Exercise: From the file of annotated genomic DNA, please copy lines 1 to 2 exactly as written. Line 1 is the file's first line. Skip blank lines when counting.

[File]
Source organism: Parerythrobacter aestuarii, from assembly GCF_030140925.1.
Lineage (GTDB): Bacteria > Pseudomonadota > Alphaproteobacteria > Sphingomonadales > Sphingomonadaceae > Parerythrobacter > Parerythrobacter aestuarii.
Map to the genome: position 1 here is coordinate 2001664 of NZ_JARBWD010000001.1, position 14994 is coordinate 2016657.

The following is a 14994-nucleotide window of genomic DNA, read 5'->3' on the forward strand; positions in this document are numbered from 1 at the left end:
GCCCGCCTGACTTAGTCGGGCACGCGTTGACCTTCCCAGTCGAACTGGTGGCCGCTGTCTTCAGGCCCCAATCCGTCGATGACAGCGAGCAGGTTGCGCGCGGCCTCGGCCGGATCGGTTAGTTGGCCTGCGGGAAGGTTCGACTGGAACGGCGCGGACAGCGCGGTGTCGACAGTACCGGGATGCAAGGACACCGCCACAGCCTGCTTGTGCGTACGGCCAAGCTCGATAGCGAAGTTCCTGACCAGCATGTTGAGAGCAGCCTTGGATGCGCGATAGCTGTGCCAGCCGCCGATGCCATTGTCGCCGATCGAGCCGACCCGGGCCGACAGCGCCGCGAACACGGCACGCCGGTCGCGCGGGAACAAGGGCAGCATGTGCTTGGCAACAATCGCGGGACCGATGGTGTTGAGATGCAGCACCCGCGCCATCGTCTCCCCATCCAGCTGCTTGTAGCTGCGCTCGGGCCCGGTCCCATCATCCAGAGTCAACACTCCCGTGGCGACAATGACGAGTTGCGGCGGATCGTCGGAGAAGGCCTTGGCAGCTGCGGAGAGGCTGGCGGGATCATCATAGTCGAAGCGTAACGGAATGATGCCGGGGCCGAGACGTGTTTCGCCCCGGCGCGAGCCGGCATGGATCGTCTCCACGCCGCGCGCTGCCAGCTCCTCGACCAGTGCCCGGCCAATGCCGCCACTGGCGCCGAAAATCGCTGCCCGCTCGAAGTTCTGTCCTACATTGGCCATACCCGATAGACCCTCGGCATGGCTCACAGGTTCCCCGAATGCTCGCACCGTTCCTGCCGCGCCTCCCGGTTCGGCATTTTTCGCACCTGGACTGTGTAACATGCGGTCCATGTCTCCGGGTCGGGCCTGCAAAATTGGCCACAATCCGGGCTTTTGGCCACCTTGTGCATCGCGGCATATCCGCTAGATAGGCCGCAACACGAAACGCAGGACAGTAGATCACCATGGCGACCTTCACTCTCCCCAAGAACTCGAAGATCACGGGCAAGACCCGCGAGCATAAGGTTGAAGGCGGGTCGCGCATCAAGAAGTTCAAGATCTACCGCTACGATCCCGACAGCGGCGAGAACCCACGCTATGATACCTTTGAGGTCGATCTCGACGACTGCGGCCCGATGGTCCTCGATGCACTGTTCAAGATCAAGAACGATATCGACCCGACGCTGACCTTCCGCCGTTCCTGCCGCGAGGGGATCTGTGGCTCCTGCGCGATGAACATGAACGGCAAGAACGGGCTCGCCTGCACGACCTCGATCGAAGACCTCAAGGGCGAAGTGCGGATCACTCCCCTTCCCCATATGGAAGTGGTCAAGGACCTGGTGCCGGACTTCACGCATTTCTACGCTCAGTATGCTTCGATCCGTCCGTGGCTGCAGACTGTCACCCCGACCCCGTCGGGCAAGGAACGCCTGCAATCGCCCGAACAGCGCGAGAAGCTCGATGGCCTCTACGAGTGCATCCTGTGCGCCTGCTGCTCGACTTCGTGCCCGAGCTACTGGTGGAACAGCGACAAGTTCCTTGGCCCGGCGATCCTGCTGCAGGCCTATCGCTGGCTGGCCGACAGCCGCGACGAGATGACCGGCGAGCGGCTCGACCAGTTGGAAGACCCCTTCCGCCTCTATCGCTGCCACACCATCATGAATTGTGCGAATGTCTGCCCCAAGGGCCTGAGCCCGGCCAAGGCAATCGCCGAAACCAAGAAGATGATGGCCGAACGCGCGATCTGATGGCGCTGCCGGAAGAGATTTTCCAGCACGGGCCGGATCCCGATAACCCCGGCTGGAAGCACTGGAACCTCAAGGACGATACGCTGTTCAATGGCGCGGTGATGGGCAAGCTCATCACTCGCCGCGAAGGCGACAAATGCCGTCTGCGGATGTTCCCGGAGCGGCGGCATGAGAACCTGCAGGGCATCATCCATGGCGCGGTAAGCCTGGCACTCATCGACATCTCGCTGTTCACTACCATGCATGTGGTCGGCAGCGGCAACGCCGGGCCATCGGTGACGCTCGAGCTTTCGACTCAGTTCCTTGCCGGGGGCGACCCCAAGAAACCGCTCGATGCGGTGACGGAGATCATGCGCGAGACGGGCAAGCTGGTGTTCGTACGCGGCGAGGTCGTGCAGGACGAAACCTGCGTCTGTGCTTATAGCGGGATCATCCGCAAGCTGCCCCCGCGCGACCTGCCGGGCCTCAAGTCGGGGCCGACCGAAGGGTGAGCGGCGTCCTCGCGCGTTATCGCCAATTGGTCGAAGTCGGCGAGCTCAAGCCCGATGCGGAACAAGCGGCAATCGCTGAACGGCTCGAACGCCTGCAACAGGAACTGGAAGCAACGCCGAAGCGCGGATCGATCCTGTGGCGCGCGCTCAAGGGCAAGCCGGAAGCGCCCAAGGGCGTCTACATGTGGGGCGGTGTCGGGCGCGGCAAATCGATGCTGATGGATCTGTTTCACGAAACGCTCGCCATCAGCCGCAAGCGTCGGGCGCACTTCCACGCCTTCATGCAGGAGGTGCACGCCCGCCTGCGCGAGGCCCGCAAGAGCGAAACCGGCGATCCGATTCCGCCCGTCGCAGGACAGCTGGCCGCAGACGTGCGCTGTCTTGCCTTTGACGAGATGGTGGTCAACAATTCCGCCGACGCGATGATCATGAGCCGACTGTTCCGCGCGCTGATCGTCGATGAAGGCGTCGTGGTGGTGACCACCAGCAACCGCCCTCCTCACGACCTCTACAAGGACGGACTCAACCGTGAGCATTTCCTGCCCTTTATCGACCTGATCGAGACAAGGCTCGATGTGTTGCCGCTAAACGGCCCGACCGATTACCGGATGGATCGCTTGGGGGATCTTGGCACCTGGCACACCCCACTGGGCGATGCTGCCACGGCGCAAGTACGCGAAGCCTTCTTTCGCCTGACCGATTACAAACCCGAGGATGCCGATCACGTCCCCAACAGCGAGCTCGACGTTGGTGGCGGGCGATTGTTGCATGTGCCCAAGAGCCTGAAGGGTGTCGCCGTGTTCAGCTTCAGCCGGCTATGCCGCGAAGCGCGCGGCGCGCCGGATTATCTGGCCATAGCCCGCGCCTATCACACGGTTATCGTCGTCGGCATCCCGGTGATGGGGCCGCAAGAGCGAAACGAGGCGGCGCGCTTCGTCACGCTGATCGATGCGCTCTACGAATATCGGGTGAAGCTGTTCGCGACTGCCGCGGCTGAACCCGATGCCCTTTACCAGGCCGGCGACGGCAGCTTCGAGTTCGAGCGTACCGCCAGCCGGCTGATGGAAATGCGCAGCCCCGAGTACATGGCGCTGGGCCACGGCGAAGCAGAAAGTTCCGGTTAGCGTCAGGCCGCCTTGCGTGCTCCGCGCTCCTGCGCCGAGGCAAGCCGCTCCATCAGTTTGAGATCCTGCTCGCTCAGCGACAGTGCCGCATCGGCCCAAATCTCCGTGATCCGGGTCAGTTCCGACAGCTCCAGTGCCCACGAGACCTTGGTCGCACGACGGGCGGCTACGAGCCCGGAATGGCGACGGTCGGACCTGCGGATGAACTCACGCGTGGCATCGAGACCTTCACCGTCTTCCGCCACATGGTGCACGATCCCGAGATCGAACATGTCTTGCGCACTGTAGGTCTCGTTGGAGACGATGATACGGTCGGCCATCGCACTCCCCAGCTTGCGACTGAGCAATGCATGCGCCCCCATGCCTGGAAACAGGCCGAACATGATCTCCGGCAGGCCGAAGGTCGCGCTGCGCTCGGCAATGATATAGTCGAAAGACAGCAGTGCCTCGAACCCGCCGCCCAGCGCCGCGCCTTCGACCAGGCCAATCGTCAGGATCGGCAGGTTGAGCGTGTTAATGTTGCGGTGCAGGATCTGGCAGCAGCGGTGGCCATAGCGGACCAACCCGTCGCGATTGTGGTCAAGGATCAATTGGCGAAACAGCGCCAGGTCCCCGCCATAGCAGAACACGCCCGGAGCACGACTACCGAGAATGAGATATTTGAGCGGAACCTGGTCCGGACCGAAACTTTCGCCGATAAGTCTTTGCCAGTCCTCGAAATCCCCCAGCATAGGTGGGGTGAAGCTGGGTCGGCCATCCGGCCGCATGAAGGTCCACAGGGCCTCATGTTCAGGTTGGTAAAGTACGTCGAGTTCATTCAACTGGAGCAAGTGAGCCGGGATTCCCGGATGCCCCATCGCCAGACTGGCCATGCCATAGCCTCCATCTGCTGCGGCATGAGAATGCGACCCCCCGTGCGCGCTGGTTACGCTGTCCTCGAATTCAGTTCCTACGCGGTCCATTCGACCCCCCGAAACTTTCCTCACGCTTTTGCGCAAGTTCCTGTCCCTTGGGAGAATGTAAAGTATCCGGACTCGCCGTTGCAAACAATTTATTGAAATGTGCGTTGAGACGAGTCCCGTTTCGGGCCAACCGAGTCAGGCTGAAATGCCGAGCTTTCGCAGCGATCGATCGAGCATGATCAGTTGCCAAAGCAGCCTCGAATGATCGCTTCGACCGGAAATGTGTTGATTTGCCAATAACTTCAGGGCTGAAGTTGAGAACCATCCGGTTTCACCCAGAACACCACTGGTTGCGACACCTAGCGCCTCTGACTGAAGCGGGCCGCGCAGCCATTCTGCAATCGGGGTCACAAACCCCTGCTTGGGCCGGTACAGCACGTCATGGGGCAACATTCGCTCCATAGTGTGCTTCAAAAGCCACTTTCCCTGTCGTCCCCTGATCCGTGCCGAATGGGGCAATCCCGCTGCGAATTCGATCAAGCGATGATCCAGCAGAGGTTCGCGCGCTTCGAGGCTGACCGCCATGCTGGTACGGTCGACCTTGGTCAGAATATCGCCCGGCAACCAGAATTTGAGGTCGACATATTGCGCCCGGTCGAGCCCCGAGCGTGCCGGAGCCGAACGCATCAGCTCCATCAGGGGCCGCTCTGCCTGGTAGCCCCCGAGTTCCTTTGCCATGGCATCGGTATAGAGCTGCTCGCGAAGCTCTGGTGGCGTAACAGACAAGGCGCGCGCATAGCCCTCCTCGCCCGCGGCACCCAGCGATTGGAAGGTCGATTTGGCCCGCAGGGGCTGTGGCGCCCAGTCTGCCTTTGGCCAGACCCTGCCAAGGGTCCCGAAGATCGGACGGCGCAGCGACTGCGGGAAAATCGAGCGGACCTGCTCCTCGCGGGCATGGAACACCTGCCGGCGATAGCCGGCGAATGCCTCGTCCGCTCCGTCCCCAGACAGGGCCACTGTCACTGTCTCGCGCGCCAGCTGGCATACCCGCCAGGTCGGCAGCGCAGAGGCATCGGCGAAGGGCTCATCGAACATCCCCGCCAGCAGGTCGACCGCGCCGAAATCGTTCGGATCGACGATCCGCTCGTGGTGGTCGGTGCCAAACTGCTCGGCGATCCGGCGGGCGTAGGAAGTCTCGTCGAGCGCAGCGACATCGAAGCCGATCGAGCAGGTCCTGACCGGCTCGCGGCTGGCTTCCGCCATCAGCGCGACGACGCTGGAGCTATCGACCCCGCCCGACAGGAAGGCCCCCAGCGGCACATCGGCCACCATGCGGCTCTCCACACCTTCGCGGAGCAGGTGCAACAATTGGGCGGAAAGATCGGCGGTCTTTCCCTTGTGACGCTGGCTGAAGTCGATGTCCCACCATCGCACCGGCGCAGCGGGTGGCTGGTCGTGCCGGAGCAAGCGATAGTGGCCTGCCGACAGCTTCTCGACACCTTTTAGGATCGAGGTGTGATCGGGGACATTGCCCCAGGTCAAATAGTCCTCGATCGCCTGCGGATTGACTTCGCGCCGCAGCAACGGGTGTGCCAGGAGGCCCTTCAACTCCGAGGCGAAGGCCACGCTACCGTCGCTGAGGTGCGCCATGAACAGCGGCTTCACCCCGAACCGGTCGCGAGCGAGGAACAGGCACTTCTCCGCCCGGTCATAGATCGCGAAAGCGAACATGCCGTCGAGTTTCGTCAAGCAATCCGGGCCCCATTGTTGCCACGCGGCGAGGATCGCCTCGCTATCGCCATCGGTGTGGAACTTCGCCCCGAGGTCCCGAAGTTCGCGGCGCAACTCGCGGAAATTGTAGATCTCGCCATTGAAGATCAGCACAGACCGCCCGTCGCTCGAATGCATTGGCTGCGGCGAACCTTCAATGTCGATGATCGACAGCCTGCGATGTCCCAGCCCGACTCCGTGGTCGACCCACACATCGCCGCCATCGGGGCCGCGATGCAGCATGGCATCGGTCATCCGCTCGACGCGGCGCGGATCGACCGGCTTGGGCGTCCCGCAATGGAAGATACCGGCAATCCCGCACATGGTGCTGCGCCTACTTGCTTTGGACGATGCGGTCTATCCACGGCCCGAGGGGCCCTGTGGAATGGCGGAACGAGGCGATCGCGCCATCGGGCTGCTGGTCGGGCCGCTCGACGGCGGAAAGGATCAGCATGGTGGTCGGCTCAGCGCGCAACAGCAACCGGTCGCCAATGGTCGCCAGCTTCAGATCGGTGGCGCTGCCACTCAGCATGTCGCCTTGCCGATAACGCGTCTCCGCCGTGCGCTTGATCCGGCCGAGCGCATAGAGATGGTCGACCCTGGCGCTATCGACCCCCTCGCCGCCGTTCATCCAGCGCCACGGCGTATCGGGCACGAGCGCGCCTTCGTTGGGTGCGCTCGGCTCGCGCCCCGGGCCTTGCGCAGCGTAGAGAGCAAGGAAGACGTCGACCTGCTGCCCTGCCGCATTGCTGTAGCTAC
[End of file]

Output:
Source organism: Parerythrobacter aestuarii, from assembly GCF_030140925.1.
Lineage (GTDB): Bacteria > Pseudomonadota > Alphaproteobacteria > Sphingomonadales > Sphingomonadaceae > Parerythrobacter > Parerythrobacter aestuarii.